What the green movement got right

Posted by jamess — 4 November 2010 at 7:26pm - Comments

Wind turbine construction in Butterwick

Channel 4 has broadcast another film bashing environmentalists, including Greenpeace.

We put science and practical solutions at the core of everything we do, which is why we're dismayed that Channel 4 would commission a programme littered with bad science and factual errors.

It's not just us saying it. Earlier this week statistics about climate change opinions from MORI had to be removed because they were misleading. Now one of the main contributors, Adam Werbach, is publically saying he was badly misled by Channel 4. If you'd like to read our response to the Channel 4 claims, go here.

The programme portrays the contributors to the film as the "new environmentalists", but scratch below the surface and there is nothing new. There are corporate lobbyists and a climate change skeptic, along with a few honest people. But what makes them 'new', god only knows. 

What the Green Movement Got Wrong is a documentary film claiming "that by clinging to an ideology formed more than 40 years ago, the traditional green lobby has failed in its aims and is ultimately harming its own environmental cause".  Channel 4 has a history of broadcasting misleading documentaries that attempt to discredit the environmental movement (who can forget The Great Global Warming Swindle?). It creates controversial television in the hope of boosting ratings.

But we want to debate facts. We know from our long history of challenging entrenched power - whether in the form of governments or corporations - that our strength is in our transparency, in science and in our promotion of solutions. That's why we've set out the facts in response to the claims made in the programme, so people can make up their own minds on the issues.

Claims made in the programme:

‘Greenpeace never changes its stance or works to create pragmatic solutions'

Wrong. We have a long history of working with corporations - from Coca Cola to McDonald's - and many governments and international institutions in our constant search to find solutions to environmental problems. (read more)

‘Greenpeace won't support nuclear power because it's stuck on an outdated ideology'

Wrong. We only have so much time and money to spend on tackling climate change. Decisions on how we do this must be made by assessing the true merits of technologies like energy efficiency, renewables, gas or nuclear. We have to prioritise those technologies with the greatest benefits first. We believe that when you do the calculations, nuclear comes last. (read more)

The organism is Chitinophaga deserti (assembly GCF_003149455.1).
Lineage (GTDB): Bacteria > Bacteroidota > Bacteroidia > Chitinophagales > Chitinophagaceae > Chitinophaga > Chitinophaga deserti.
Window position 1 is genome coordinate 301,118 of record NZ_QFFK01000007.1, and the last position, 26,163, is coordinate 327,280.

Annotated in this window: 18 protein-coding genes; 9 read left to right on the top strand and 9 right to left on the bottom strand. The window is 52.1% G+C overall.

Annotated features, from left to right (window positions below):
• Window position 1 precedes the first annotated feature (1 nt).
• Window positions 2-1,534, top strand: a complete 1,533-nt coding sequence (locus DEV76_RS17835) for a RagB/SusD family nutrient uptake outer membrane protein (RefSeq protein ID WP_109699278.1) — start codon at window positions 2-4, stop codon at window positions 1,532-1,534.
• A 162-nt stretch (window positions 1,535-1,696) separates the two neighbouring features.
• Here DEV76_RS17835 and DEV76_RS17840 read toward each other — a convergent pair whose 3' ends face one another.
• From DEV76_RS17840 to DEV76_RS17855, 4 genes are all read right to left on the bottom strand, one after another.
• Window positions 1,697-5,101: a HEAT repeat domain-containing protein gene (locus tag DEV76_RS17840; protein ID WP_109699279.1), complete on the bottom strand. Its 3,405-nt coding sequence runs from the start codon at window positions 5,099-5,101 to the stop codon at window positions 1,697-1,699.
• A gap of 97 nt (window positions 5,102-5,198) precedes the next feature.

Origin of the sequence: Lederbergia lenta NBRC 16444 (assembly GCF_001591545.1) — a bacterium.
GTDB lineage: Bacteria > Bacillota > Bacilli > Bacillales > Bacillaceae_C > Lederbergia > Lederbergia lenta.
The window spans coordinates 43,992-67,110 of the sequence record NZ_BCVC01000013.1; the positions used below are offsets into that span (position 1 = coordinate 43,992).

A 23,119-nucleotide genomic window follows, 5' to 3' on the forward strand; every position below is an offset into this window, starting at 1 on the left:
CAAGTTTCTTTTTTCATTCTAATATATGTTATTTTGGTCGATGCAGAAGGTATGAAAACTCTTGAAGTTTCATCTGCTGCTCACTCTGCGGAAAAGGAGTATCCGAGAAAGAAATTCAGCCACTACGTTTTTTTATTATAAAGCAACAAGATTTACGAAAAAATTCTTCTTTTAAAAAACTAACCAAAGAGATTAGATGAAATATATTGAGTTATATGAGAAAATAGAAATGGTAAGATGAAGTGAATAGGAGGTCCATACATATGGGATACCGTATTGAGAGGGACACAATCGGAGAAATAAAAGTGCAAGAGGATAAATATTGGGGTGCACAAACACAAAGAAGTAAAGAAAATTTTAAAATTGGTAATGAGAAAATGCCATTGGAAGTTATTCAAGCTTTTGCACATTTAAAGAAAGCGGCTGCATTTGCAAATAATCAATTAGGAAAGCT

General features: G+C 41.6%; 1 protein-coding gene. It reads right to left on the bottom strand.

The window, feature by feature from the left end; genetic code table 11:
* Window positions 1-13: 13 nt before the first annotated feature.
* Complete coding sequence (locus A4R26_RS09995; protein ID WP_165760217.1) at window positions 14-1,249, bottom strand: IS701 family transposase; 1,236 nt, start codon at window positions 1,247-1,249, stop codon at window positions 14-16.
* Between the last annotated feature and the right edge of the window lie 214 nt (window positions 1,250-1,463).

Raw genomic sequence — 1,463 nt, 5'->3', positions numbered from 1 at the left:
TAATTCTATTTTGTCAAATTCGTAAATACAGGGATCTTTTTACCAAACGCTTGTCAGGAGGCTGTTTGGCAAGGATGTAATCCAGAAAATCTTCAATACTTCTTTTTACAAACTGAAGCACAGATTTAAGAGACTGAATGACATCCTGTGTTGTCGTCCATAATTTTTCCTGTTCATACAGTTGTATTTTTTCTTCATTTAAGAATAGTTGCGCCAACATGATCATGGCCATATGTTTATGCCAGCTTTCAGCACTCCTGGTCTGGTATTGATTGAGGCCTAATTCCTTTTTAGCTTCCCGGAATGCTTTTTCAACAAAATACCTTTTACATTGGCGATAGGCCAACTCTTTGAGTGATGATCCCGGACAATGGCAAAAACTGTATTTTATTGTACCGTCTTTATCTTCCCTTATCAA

‘Genetically modified crops could feed the world if only Greenpeace would support it'

Wrong. The cause of global hunger today is not a lack of food. Hunger and poverty go hand in hand. Technological inventions like GM foods are not going to solve the underlying social, economic and political problems that cause hunger. (read more)

‘Greenpeace opposed GM food aid to Zambia'

Wrong. We advised the Zambian government that if no non-GM food aid was available then they should absolutely accept the GM aid. (read more)

‘Greenpeace won't support GM Golden Rice, even though it could stop blindness'

Wrong. While golden GM rice promised a lot, it has so far delivered absolutely nothing after over ten years of expensive research. Worse, it has diverted public awareness away from available solutions - like growing vegetables alongside rice, and taking Vitamin A supplements - these are cheaper, more effective and more sustainable for both people and the environment. There is no silver bullet technology to tackle the underlying social and economic drivers behind Vitamin A deficiency. (read more)

‘Greenpeace wants to ban DDT where it is stopping the spread of malaria'

Wrong. DDT has never been banned for use as a malaria preventative. We support the continued use of DDT in malaria control programmes where there are no effective alternatives. (read more)

Find out more about those who feature in the programme and the people behind the camera.

Hi reebus, apologies it was used as a turn of phrase. No religious connotation intended (although you're right, it was sloppy). James

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